Territorial Songs features 2 World Premiere Recordings on this album of works for recorder composed by Sunleif Rasmussen. The music is performed by Michala Petri on Recorder with the Esbjerg Ensemble, Danish National Vocal Ensemble (DR Vokalensemblet) directed by Stephen Layton, Lapland Chamber Orchestra conducted by Clemens Schuldt, and the Aalborg Symphony Orchestra (Aalborg Symfoniorkester) conducted by Henrik Vagn Christensen.
Since his emergence on the musical scene in 2002 when his Symphony No. 1, “Oceanic Days” was the winner of The Nordic Council Music Prize, Faroese composer Sunleif Rasmussen has continued to make a name for himself and his island home on the world music scene. Among his many striking compositions is a growing corpus of works featuring the recorder. Beginning with his expansive concerto for recorders and large orchestra, Territorial Songs (2008-09), Rasmussen sought to expand the instrument’s persona and possibilities, freeing it from its historic associations with the music of the Renaissance and Baroque, pushing it into new territories. In this mission, the composer has been exceptionally fortunate to have as muse and musical partner one of the greatest recorder players ever, Michala Petri.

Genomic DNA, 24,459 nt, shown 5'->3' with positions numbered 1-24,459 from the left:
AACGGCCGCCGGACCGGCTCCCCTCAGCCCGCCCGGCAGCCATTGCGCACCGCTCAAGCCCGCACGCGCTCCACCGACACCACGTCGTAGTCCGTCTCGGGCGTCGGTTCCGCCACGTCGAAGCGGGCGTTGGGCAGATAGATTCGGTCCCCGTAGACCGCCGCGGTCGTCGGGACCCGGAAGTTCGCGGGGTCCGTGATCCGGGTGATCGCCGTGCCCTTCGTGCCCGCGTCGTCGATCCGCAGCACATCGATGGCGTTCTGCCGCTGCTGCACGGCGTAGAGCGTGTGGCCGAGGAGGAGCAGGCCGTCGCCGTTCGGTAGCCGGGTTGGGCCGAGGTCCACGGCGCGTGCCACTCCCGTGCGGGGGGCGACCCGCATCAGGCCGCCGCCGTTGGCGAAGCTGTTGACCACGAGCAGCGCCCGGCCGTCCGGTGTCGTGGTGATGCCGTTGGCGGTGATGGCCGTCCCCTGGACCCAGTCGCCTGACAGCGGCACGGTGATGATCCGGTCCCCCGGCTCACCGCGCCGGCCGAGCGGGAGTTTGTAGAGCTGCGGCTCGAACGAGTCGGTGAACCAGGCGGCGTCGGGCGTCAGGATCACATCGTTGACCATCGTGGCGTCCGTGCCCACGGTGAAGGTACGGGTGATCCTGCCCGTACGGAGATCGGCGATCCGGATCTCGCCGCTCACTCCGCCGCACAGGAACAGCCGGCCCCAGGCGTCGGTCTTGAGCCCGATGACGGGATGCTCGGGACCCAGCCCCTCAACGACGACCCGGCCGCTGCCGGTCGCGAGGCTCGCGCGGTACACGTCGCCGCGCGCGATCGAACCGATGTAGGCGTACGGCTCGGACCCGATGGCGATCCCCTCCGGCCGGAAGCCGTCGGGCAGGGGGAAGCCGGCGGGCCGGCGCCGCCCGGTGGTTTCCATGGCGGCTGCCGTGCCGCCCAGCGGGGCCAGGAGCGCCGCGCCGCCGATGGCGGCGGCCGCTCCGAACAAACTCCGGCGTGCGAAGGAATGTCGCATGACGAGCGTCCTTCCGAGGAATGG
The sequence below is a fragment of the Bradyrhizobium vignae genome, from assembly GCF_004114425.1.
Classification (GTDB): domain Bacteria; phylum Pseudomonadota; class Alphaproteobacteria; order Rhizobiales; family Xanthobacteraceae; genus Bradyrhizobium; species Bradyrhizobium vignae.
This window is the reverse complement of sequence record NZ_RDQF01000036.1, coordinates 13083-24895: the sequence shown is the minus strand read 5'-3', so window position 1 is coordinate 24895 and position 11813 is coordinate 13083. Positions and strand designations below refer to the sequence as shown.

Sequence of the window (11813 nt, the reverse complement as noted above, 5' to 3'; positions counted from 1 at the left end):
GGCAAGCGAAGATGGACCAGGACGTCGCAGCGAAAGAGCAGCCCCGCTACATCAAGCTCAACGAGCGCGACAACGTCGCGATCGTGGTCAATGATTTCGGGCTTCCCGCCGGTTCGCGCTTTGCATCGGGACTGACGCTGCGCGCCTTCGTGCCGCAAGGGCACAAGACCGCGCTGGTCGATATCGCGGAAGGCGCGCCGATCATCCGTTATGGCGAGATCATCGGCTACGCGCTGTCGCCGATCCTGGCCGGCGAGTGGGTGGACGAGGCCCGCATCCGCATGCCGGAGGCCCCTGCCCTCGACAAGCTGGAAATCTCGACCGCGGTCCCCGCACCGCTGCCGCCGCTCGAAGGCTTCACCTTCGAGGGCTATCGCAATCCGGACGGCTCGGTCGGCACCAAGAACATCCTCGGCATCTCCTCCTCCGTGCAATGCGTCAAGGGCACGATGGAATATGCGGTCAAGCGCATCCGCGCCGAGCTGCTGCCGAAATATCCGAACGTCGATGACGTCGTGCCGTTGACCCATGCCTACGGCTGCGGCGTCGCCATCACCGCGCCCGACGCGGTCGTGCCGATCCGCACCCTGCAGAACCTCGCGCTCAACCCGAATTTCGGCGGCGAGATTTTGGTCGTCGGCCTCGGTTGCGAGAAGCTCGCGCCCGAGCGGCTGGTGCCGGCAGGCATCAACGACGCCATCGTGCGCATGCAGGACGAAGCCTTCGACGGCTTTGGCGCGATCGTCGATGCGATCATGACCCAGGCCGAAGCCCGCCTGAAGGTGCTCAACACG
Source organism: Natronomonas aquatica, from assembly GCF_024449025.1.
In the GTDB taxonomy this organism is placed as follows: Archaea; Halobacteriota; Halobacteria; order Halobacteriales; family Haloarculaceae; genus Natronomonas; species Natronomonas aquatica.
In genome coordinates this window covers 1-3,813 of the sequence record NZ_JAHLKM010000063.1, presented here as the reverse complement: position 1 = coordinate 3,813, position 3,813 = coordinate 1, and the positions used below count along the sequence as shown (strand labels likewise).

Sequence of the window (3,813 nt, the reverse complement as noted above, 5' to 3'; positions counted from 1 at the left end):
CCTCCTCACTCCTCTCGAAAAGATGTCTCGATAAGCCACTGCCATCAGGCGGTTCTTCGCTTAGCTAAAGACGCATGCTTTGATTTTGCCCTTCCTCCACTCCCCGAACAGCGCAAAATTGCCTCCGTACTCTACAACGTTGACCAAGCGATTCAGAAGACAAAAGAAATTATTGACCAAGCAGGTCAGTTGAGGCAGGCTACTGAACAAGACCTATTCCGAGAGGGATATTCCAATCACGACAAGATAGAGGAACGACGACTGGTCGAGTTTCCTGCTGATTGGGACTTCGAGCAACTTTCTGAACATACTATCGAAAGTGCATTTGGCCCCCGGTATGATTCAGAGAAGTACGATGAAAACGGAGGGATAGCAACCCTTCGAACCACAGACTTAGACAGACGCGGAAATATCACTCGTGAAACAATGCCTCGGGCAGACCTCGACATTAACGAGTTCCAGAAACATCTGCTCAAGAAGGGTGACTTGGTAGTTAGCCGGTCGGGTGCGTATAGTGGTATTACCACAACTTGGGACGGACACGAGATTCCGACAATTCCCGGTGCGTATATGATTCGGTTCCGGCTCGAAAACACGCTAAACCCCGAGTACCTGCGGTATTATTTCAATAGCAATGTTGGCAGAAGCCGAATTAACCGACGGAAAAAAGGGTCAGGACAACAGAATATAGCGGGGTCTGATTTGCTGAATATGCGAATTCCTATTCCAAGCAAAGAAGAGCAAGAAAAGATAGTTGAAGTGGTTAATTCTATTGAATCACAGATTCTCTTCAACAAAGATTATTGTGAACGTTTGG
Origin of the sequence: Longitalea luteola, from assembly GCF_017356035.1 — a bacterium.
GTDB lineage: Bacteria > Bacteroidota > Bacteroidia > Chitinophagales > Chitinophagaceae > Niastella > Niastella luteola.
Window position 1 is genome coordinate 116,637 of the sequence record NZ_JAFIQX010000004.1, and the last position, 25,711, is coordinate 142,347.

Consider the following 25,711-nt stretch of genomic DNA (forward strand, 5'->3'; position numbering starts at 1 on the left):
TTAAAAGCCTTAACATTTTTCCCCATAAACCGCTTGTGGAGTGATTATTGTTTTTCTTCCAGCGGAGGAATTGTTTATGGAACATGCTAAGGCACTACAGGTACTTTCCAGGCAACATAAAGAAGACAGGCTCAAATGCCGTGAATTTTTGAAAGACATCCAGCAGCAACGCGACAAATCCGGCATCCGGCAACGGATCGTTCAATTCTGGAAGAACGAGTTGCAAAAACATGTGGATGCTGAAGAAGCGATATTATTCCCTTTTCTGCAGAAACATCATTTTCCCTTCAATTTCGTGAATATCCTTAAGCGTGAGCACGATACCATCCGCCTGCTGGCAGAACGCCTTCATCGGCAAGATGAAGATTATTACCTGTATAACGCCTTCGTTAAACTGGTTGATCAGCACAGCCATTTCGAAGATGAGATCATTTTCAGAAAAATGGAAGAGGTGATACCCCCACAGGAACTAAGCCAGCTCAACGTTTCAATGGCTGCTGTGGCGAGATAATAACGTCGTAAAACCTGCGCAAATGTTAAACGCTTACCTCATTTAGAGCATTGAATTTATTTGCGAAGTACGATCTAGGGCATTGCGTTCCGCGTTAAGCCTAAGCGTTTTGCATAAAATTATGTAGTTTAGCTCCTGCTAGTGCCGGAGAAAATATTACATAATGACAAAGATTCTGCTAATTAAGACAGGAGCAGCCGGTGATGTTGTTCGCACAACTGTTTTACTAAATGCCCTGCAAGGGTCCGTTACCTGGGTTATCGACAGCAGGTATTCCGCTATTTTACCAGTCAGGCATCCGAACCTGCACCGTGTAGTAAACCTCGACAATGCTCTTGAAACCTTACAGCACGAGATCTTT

The current project represents an overview of works composed from 2009 to 2020. All are scores featuring the recorder: as concerto soloist with a symphony orchestra, (Territorial Songs), a string ensemble (Winter Echoes), an obbligato in a complex choral setting (“I”), chamber music (Flow), and unaccompanied (Sorrow and Joy Fantasy), each work a milestone in Rasmussen’s musical development.
As always, Michala Petri brings each score to life with consummate artistry and is perfectly matched by each of the ensembles performing with her. The entire package is recorded and mastered in Stereo DXD.
Michala Petri – Recorder
Danish National Vocal Ensemble (DR Vokalensemblet) directed by Stephen Layton
Lapland Chamber Orchestra conducted by Clemens Schuldt
Aalborg Symphony Orchestra (Aalborg Symfoniorkester) conducted by Henrik Vagn Christensen
TracklistPlease note that the below previews are loaded as 44.1 kHz / 16 bit.
Total time: 01:12:25
|Original Recording Format|
|Original Recording Format|
Various (see booklet) in Denmark and Lapland
|Release Date||April 8, 2021|